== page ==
Building Muscle

June 10, 2011 in Fitness, Health, Health Claims, Nutritionism by Mary Ireland

If you read this blog regularly, you know that Dr. Grandma’s is about living a healthy life in a natural way. By “natural way” I don’t mean eating only raw foods, or the way various human species did more than 10,000 years ago, or even eating only organically grown products. The lifestyle that Dr. Grandma's promotes is what I would call a reasonable approach to living. It is the lifestyle that Dr. Ancel Keys talked about in his book How to Eat Well and Stay Well the Mediterranean Way. It was the way that people lived in the 1950’s (and before) in Greece and surrounding areas, especially the island of Crete. It is a way living that real people can adhere to.

Bucking this natural lifestyle is the modern trend of taking supplements. The practice is based on the idea that good things, like fruits and vegetables and all of the benefits they provide can be reduced to a few ingredients and put in a pill. This is especially disconcerting to anyone who has the educational background and knowledge about nutrition as Dr. Grandma does. I would go so far as to say that nutritionism is one of her biggest pet peeves. Not only does nutritionism not work, it can be dangerous. Perhaps one of the biggest dangers is that people don’t eat what they should be eating but instead rely on a poor substitute. In addition, research has shown health risks associated with various supplements. Dr. Grandma has written a number of blogs on nutritionism. I agree with her wholeheartedly.

I was a little peeved myself when I found an article on a new muscle drink that is touted at building muscle and strength. The drink is targeted at middle-aged and older adults who “are losing muscle naturally because of age.” Hmm… that isn’t exactly a true statement. Research confirms that people up to 100 years old can build muscle and strength with three weight training sessions a week over a 20-week period. The study found that people in their late 60s experienced decreased muscle and strength due to reduced blood flow. After a 20-week on the weight training regiment, the muscular responses of the 60-year olds become identical to the to group of 25-year olds.

It seems that this is another case of a company trying to “disease-ize” a natural process and then cure it with their product. Losing muscle as we age is “natural” only because it is typical for people to move less and perform less strenuous tasks as they get older. This is especially true as modern society has moved from an agrarian culture where hard physical labor was required, to a lifestyle in which a person really doesn’t have to perform physical tasks.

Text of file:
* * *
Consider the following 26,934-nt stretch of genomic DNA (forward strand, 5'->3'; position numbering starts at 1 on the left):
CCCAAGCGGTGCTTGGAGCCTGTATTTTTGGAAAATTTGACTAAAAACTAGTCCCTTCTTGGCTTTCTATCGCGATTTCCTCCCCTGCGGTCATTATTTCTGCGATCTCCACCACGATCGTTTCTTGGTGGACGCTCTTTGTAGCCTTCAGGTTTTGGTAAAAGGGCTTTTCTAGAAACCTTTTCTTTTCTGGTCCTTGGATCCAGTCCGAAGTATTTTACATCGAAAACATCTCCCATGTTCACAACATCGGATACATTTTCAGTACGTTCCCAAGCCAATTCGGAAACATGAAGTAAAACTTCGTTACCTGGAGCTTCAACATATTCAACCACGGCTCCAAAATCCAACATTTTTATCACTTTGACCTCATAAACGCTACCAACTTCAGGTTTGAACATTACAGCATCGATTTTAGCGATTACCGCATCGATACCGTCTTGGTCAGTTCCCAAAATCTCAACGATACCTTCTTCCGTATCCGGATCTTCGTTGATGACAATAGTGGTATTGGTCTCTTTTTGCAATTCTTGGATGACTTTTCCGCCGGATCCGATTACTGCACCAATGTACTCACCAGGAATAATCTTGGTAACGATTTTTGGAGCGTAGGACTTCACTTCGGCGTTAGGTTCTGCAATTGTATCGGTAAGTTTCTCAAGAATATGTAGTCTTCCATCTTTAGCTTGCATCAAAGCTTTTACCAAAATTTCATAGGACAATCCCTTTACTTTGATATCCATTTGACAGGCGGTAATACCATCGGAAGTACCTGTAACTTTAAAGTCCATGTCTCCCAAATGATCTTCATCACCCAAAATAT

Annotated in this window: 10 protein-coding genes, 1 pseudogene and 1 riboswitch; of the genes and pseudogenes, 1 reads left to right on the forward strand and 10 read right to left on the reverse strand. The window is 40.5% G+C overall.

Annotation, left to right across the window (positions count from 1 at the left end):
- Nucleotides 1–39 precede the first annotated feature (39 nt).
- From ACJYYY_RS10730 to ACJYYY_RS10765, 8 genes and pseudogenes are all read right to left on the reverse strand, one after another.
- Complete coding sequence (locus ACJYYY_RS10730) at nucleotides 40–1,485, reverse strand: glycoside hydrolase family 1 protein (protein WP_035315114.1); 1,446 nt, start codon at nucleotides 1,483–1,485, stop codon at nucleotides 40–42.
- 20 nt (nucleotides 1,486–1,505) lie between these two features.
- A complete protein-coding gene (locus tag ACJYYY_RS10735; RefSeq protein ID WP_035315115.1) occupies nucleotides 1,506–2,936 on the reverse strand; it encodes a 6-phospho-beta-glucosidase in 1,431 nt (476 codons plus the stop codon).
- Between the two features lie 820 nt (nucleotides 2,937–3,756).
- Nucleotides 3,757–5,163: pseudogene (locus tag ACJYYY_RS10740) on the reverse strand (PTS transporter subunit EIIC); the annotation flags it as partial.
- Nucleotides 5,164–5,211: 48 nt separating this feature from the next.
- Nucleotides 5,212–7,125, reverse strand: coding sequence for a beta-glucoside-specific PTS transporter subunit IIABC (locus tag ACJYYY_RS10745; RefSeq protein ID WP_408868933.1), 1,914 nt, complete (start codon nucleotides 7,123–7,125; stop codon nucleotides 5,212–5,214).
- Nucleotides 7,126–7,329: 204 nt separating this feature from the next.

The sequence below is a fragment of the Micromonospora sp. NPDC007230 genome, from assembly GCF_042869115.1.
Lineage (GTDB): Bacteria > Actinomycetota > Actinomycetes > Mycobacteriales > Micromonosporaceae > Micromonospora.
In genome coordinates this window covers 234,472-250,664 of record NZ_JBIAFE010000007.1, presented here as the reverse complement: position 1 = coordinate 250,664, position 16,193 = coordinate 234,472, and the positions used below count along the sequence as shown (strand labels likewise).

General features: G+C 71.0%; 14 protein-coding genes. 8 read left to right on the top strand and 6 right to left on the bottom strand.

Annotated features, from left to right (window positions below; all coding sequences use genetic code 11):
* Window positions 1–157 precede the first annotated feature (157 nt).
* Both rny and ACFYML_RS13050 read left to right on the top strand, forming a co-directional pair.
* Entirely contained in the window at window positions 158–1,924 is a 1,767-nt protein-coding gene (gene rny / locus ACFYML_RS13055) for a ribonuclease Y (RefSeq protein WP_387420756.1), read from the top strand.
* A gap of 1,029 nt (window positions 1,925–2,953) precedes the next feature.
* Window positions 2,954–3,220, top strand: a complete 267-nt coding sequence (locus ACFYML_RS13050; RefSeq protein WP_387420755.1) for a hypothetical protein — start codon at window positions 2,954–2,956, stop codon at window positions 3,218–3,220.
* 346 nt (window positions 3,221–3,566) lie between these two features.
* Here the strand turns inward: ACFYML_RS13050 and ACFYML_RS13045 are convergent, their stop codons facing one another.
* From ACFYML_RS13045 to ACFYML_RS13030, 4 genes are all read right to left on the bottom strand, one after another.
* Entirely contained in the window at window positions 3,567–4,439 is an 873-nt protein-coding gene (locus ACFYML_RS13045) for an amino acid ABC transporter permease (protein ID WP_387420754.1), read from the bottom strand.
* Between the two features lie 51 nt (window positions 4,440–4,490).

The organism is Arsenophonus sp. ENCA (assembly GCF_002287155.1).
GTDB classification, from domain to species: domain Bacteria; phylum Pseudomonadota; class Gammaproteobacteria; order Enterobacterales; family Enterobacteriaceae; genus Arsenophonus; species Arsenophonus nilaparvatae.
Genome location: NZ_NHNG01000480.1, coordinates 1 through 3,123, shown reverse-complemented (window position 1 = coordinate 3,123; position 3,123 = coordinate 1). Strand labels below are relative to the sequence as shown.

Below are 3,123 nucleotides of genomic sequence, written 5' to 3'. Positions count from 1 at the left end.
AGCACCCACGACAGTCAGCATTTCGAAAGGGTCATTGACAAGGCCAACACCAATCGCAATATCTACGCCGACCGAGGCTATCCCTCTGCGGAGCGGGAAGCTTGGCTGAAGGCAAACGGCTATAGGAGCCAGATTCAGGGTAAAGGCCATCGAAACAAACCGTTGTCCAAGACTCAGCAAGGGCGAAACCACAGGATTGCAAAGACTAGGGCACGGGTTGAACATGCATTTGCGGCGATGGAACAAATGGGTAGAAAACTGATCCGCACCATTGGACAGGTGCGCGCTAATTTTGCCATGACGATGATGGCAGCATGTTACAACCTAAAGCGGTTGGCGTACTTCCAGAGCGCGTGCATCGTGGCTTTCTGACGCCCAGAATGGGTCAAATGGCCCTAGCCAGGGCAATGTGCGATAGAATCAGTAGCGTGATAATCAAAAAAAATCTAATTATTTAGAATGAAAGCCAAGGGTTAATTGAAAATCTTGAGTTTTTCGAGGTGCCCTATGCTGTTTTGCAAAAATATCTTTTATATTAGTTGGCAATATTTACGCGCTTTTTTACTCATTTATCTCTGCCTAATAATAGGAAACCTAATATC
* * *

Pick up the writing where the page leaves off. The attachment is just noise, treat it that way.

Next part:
This is another case of nutritionism; it doesn’t take into account what the natural remedy does. Promoting the muscle drink as the solution doesn’t take into account the increases in range of motion and balance that exercise can provide. It doesn’t claim to improve the strength or flexibility of the tendons and ligaments that connect the muscles to the bone. It doesn’t increase bone mass as resistance exercise does. It doesn’t reduce anxiety, increase the capacity of the respiratory system or promote the creation of new brain cells. It doesn’t reduce stress or help you to sleep better. Spark: The Revolutionary New Science of Exercise and the Brain, by John J. Ratey, does an excellent job of identifying the benefits of exercise, both aerobic and resistance.

So why would someone settle for a second rate solution, when the real thing is so good? At Dr. Grandma’s we show you through our recipes and articles that “Good Health Can Be Yummy.” We espouse a lifestyle that is healthy and provides you with all possible benefits and no harmful side effects. Don’t short change yourself and your health by falling for any snake oil salesmen. There are a lot of them out there. Unfortunately, they can take more than your money; they can rob you of health and vitality. Stay with the natural way of living and aging gracefully.